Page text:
The windowsill, conservatory or other places with tub or potted plants enrich the home and even serve many people as a substitute for the non-existent garden. Besides occasional fertilizing and pruning, watering is probably the biggest effort in dealing with the plants. But which water is the right one? Can boiled water be used, or will it even harm the plants?
Boiled water and its properties
At the outset, the first question that certainly arises is what is so special about boiling the water intended for pouring. By heating the water above the boiling point, two main effects are achieved:
The heating process kills pathogens contained in the water, especially bacteria and other microorganisms, with a high degree of reliability.
Lime, which is always present in normal water to a greater or lesser extent, is not destroyed by the boiling process. However, it flocculates in the water during the cooling process and settles at the bottom of the container. Heated irrigation water is thus not completely freed from lime, but it is considerably less limey than any form of “untreated” tap water.
Harmful or beneficial?
If you consider the effect of boiling water in a very clear way, it quickly becomes clear that there is little reason to fear any adverse effects from the water treated in this way. The reasons for this are obvious:
less risk of disease
By largely eliminating pathogens in the water, this transmission path is virtually eliminated. Since rain, wind and migrating animals living on the plants are also unlikely to play a role as further carriers of pathogens within closed dwellings, the use of boiled water can reduce the risk of plant diseases to a minimal residual risk.
full nutrient supply
Since by watering, apart from liquid, one mainly supplies minerals, this supply is not impaired in any way by boiling the water. Organic substances, on the other hand, which are more easily damaged by heat, are usually obtained from the soil or fertilizer added to it.
less impairment by lime
In addition to preserving nutrients during the boiling process without reducing the dose, boiling even has another positive effect on the supply of plants. Lime can noticeably impair the absorption of various elements by the plant organism. If the amount of lime supplied through the water is reduced, the disturbance of the nutrient cycle is also minimized. Thus, compared to non-boiled water, the same water in boiled form has a significantly more positive effect on the supply of the plants watered with it.
Attention: Although it should go without saying, we would like to point out once again that the water should be cooled down to room temperature after boiling. Hot water can damage the plant’s root system and also destroy organic nutrients stored in the soil. In addition, the settling of flocculated lime from the water may take place as part of the cooling process.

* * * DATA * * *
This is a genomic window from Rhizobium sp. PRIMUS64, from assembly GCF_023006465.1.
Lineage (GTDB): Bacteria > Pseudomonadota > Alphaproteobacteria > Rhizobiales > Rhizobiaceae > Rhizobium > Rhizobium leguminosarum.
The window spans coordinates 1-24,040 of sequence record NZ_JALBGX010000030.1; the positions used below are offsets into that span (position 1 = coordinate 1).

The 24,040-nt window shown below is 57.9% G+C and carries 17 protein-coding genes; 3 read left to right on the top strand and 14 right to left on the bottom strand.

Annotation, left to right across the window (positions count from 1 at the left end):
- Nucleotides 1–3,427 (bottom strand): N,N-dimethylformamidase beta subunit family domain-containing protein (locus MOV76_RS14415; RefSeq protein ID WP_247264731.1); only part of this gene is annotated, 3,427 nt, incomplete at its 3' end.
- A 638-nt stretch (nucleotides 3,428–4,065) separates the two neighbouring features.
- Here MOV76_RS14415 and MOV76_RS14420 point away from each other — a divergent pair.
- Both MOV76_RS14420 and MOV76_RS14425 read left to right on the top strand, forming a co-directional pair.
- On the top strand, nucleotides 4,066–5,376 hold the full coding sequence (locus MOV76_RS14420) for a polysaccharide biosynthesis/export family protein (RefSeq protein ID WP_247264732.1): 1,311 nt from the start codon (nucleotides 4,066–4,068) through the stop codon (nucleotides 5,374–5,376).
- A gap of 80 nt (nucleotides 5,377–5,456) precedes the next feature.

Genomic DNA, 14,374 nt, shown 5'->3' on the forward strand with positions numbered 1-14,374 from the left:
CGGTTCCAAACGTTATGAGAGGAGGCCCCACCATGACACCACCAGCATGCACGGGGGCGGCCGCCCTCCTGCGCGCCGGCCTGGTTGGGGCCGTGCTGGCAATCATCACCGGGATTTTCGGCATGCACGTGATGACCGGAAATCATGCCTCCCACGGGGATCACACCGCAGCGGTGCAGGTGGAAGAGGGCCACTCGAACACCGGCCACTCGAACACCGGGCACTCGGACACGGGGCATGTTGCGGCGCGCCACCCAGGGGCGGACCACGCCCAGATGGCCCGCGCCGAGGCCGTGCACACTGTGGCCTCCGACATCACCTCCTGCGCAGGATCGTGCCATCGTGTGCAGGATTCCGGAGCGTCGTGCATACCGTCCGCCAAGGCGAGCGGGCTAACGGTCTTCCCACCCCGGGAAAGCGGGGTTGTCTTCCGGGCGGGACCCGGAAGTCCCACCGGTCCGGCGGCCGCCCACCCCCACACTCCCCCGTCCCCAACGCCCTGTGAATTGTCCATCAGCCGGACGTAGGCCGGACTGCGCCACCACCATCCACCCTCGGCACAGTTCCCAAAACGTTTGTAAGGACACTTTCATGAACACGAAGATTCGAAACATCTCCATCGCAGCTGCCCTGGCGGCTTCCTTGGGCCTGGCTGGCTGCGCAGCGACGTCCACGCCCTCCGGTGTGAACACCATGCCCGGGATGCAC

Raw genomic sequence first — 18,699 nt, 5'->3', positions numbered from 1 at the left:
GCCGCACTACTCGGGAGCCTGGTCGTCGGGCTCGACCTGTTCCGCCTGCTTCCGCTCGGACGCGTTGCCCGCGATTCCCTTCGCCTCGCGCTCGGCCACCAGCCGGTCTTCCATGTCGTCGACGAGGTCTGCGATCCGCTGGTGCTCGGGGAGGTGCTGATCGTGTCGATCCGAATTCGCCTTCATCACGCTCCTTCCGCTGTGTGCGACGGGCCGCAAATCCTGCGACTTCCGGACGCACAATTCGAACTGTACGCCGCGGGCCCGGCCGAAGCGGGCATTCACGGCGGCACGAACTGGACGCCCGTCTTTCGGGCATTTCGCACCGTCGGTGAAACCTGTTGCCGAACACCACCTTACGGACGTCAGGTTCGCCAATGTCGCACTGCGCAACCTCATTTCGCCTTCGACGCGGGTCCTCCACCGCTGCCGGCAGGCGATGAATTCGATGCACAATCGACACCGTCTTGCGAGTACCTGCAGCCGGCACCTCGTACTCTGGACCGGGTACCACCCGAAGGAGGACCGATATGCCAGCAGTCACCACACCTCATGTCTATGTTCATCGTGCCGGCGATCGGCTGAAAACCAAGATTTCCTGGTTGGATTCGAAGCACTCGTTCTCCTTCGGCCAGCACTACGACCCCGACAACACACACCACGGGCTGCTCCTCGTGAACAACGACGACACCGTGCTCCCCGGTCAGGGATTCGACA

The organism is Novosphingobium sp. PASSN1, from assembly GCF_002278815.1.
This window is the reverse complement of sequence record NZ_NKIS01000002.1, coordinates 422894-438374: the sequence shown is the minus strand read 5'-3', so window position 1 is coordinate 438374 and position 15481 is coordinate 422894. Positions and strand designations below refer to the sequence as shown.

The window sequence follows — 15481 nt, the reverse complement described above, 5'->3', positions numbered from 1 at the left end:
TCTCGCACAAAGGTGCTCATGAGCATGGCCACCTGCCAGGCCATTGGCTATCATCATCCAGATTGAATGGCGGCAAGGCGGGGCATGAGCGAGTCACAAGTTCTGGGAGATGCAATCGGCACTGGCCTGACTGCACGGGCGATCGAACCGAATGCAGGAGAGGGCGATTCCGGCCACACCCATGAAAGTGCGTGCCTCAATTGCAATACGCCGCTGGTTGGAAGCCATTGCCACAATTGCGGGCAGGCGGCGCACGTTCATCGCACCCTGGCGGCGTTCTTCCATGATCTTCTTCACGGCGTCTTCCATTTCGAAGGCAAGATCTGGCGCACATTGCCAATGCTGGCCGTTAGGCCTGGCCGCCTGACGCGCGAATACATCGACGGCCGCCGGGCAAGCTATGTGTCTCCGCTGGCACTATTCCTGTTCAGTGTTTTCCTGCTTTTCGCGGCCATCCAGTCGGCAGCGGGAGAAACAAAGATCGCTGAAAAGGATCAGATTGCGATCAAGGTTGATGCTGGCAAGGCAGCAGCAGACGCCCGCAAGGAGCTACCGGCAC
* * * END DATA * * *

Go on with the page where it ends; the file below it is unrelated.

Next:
Boiled water necessary for these types of flowers
So, overall, the use of boiled water is quite advantageous for watering houseplants. However, there are also various types of plants for which it is even expressly recommended to use only such pre-treated liquid. It is true that these plants do not react differently to dissolved lime than other plants. However, the dose at which the adverse effect occurs is much lower. Common examples of plant species that are particularly sensitive to lime are:
- Ficus Benjamini
- Other bog plants
- African violets
Tip: If you have the opportunity to collect rainwater, for example, on the balcony or a patio roof, you can also use this wonderfully in place of the costly boiled water! Due to the previous evaporation of the water before it falls back to earth as rain, the same effect of decalcification is achieved
Boiled equals distilled?
Again and again you read about distilled water in addition to boiling. Never confuse these two related processes! While boiling heats the liquid water to over 100 degrees Celsius, distillation captures the rising water vapor and condenses it again. However, since the steam cannot transport nutrients, distilled water no longer has any traces of lime, but just as little of nutrients! While boiled water is clearly beneficial for your plants, by using distilled water you will harm them in the long run by depriving them of salts and other essential minerals.
I have 30 years of experience and i started this website to see if i could try and share my knowledge to help you.
With a degree a Horticulture BSc (Hons)
I have worked as a horticulture specialist lead gardener, garden landscaper, and of course i am a hobby gardener at home in my own garden.
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